Penn State's McQueary put on administrative leave
Penn State assistant coach Mike McQueary is shown on the sidelines in this Oct. 24, 2009 file photo. / AP
Updated 10:56 p.m. ET
STATE COLLEGE, Pa. - A former assistant football coach who testified in a grand jury investigation into a shocking child sex abuse case that has tarnished an important U.S. college and led to the firing of its beloved head coach has been placed on administrative leave, the school said Friday.
Penn State announced the move a day after it said assistant football coach Mike McQueary had received multiple threats and it would be "in the best interest of all" if he did not attend the season's final home game on Saturday. The college's athletic department did not provide details on precisely who threatened the coach.
McQueary testified in a grand jury investigation that eventually led to child sex-abuse charges being filed against another former coach, Jerry Sandusky, who is accused of having repeated, illicit contact with boys as young as 10 over a span of 15 years, sometimes in Penn State's facilities.
The grand jury report said that administrators and the university's head coach, the legendary Joe Paterno, did not contact law enforcement authorities after McQueary told them he saw Sandusky sodomizing a boy of about 10 years old in the locker room showers at the team's practice center in 2002.
Both Paterno and university President Graham Spanier were fired earlier this week. Sandusky was arrested and charged last Saturday. His lawyer maintains his client is innocent.
"It became clear that coach McQueary could not function in this role under these circumstances," Penn State's new president, Rod Erickson, said Friday.
Erickson said that McQueary's leave is indefinite and paid subject to further determination. Asked if McQueary would be fired, Erickson said "there are complexities to that issue that I am not prepared to go into at this point." Asked about the status of athletic director Tim Curley, Erickson said, "That's an ongoing topic of discussion. We'll return to that next week."
Erickson spoke at a press conference Friday, which he began by announcing the appointment of an "ethics officer" and vowing transparency and open dialogue as the in sex abuse investigation moves forward.
Erickson said that there will be extra security present at Penn State's Saturday home game against Nebraska .
"There will be significant attention to the conduct of the crowd attending tomorrow's game," he said, imploring students to set an example of good conduct before, during and after the game and asking all attendees to be mindful of what's going around them.
"Much of the world is looking at us tomorrow," he said.
Erickson said that the game would be an opportunity to highlight the tragedy of child sexual abuse.
The interim president mentioned that the university would fully cooperate with ongoing investigations and said that those who were abused in this case should not be afraid to come forward.
"We will be respectful and sensitive to the victims and their families. We will seek ways to foster healing," he said.
As for the Penn State community, Erickson expressed gratitude to the donors and alumni who have supported the school. He also encouraged students to open up and talk about these issues.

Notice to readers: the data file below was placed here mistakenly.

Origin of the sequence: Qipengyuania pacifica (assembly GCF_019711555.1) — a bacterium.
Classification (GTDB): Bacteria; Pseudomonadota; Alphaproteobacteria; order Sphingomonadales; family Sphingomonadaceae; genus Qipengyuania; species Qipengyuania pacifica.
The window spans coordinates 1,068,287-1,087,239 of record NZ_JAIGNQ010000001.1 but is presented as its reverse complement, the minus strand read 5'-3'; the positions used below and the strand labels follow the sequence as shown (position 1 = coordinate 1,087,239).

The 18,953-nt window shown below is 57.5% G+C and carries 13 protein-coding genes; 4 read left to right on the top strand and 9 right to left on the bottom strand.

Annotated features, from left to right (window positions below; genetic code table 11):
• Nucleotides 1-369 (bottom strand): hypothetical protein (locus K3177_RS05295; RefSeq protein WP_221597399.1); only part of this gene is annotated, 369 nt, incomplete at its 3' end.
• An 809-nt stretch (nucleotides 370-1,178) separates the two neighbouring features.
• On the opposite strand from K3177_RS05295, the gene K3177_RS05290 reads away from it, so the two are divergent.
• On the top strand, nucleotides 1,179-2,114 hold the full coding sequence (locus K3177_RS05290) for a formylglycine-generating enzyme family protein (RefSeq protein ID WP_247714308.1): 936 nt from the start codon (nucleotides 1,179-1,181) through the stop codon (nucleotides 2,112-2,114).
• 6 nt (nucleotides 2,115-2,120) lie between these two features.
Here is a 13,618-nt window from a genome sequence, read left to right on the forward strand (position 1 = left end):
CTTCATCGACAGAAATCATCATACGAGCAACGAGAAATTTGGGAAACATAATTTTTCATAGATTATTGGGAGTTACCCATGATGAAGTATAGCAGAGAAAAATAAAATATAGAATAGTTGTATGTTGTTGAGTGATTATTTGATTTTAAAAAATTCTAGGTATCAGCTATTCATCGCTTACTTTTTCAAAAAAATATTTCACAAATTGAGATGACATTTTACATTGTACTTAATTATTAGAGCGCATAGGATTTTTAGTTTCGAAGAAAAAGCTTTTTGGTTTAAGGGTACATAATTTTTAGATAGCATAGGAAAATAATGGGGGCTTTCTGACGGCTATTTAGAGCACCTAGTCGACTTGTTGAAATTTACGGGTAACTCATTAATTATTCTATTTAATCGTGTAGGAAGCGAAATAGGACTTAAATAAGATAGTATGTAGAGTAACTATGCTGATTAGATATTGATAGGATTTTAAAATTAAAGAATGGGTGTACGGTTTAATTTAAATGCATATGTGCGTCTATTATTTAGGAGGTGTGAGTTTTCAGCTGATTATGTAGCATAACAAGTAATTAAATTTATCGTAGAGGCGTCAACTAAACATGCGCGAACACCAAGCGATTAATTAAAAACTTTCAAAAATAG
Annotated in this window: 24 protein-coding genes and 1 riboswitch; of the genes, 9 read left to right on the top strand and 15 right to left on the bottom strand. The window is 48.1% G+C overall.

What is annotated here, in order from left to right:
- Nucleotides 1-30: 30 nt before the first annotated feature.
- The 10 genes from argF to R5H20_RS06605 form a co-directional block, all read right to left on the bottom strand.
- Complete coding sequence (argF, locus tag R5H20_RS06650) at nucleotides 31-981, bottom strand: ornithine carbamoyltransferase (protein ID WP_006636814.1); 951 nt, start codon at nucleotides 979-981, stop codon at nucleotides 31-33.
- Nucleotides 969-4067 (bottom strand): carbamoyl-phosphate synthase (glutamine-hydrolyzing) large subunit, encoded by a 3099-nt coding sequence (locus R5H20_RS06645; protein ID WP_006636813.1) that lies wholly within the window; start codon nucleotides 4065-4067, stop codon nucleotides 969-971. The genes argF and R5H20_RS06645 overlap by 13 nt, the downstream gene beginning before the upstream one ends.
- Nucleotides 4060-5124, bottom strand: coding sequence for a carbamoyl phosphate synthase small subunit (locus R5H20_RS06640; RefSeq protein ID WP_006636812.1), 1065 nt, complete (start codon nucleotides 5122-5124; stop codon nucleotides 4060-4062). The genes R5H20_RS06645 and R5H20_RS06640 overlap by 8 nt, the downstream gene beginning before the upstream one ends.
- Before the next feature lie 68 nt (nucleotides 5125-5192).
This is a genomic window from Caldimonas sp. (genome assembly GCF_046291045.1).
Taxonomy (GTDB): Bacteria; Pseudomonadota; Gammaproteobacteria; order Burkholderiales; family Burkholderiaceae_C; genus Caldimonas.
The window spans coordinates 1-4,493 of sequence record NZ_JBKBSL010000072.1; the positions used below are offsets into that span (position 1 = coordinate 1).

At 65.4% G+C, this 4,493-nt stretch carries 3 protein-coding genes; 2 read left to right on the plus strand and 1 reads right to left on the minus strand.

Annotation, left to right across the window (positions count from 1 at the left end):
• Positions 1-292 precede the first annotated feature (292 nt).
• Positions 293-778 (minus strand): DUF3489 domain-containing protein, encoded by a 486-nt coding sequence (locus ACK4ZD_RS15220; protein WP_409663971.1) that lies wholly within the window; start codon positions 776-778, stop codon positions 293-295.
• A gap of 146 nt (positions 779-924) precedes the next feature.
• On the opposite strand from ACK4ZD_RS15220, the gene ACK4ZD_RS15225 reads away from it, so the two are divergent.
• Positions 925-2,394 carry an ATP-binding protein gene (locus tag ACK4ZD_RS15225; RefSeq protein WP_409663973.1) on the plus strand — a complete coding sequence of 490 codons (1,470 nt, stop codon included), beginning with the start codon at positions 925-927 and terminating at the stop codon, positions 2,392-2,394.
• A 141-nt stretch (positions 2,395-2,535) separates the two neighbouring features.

"The students are the heart and soul of this university," he said in his earlier remarks.
Thousands of students held a candlelight vigil Friday night in front of the administration building to show support for the boys who were allegedly abused, and several groups are raising money for victims of sexual abuse, collecting more than $200,000 so far.
Penn State has one of the country's largest and most loyal fan bases, drawing more than 100,000 people to its home games in State College, a community of less than 40,000 with the nickname Happy Valley. Paterno spent 46 years leading the Penn State team, and won more games than any other major college football coach in America. The team's success has brought in millions of dollars in television broadcast rights, merchandising and more.
Paterno has not been implicated in the criminal investigation, but the school's athletic director and vice president have both been charged with perjury and failing to report an incident of abuse in 2002 to authorities.
Still, campus leaders continue to face mounting public criticism for failing to call police and prevent further suspected cases. So, too, has McQueary, who has not spoken publicly. His mother, Anne, said Thursday they have been advised not to comment.
Elsewhere, in forums online, and in comments on other websites, there have been calls for McQueary to be fired, but the assistant coach could be protected as a whistleblower.
Gerald J. Williams, a partner at a Philadelphia law firm, said Pennsylvania law is broad in protecting a person who reports wrongdoing, as long as that person is part of a governmental or quasi-governmental institution, such as Penn State.
Meanwhile Friday, Joe Paterno's son, Scott, issued a statement on behalf of his father that he has hired the law firm of King and Spalding. He said that the elder Paterno has fully cooperated with the grand jury, and that he wants to publicly answer questions but will have to defer to the legal process.
"My father's desire is for the truth to be uncovered and he will work with his lawyers to that end. Going forward, Mr. Sollers has directed my father, our family and everyone associated with us to make no further public statements and to respond to no media inquiries. We will honor this request."
Scott Paterno also said in the statement that the former coach is distraught about what happened to the children and the families.
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